This online discussion is part of the series “Liberty Matters: A Forum for the Discussion of Matters pertaining to Liberty.” Eric Mack discusses John Locke’s theory of property to which Jan Narveson, Peter Vallentyne, and Michael Zuckert respond in a series of essays and comments. -- downloaded ebook to Note
etexts  intellectual_history  17thC  political_philosophy  moral_philosophy  political_economy  Locke  Locke-2_Treatises  property  property_rights  social_contract  natural_law  natural_rights  state-of-nature  labor  landowners  landed_interest  lower_orders  reformation_of_manners  mass_culture  political_participation  popular_politics  popular_culture  public_disorder  public_goods  Native_Americans  colonialism  development  common_good  commons  liberalism  downloaded  EF-add 
july 2014 by dunnettreader
John Locke, A Letter concerning Toleration and Other Writings, ed. Mark Goldie - Online Library of Liberty
John Locke, A Letter concerning Toleration and Other Writings, edited and with an Introduction by Mark Goldie (Indianapolis: Liberty Fund, 2010). 07/13/2014. <http://oll.libertyfund.org/titles/2375> -- Part of the Thomas Hollis Library (series editor David Wormersley) published by Liberty Fund. This volume contains A Letter Concerning Toleration, excerpts of the Third Letter, An Essay on Toleration, and various fragments, including Constitution of Carolina excerpts, pamphlet debates e.g. with Samuel Parker. -- downloaded pdf to Note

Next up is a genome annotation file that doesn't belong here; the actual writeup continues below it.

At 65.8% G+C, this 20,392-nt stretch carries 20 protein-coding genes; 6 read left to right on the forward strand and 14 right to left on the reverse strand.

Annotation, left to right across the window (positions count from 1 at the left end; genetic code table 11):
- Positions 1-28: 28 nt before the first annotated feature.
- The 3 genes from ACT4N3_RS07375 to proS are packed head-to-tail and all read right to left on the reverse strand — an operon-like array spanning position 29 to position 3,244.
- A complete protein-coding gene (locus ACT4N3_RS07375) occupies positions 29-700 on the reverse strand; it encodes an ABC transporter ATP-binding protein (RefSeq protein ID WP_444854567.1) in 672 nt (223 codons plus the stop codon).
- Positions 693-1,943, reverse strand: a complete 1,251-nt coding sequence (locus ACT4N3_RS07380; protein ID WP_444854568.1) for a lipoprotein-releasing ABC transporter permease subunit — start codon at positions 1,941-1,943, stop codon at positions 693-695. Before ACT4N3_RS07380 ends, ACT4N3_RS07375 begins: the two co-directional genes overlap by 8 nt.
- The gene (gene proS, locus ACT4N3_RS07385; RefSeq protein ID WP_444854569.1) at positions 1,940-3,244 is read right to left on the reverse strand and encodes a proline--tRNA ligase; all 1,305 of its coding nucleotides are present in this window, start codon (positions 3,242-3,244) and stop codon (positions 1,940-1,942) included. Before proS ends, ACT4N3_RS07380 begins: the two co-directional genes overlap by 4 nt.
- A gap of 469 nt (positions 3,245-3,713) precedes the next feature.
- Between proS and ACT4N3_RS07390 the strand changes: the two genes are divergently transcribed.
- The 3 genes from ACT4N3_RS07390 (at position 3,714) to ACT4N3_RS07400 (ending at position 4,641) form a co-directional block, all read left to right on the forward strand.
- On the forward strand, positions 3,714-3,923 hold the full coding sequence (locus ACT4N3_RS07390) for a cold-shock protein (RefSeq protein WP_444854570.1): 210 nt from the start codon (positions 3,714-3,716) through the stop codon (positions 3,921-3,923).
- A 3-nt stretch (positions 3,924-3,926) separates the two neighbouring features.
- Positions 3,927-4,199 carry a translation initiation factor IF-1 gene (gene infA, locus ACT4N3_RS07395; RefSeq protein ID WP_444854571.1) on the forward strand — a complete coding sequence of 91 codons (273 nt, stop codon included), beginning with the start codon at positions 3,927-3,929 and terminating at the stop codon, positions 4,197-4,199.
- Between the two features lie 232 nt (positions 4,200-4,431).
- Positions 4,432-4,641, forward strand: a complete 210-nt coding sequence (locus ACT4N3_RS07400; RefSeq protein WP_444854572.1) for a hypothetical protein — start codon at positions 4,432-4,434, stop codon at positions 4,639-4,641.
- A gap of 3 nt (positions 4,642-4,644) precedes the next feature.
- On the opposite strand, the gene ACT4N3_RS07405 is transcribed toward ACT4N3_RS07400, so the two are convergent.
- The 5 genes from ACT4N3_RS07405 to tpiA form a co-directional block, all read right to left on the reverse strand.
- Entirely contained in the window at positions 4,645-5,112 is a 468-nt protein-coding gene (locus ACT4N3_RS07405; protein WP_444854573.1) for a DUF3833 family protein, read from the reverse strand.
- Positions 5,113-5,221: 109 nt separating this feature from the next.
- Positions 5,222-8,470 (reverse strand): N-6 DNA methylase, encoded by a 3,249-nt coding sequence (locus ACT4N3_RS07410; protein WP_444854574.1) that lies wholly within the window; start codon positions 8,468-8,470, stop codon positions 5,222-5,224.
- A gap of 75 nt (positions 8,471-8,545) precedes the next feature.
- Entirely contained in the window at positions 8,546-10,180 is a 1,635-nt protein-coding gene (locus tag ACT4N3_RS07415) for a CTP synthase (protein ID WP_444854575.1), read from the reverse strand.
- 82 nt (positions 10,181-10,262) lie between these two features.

books  etexts  17thC  intellectual_history  political_philosophy  moral_philosophy  theology  Locke  Locke-religion  British_history  British_politics  religious_history  politics-and-religion  tolerance  dissenters  religion-established  religious_belief  religious_lit  religious_culture  political_culture  Church_of_England  atheism_panic  scepticism  Epicurean  heterodoxy  Christology  salvation  soul  natural_law  natural_rights  obligation  Catholics-England  Papacy  Papacy-English_relations  Protestant_International  colonialism  American_colonies  UK_government-colonies  reformation_of_manners  English_constitution  constitutionalism  Carolina  Shaftesbury_1st_Earl  Board_of_Trade  civil_liberties  civil_religion  downloaded  EF-add 
july 2014 by dunnettreader
Charles W. Prior, review - Bernard Capp. England's Culture Wars: Puritan Reformation and Its Enemies in the Interregnum, 1649-1660 | H-Net Reviews May 2013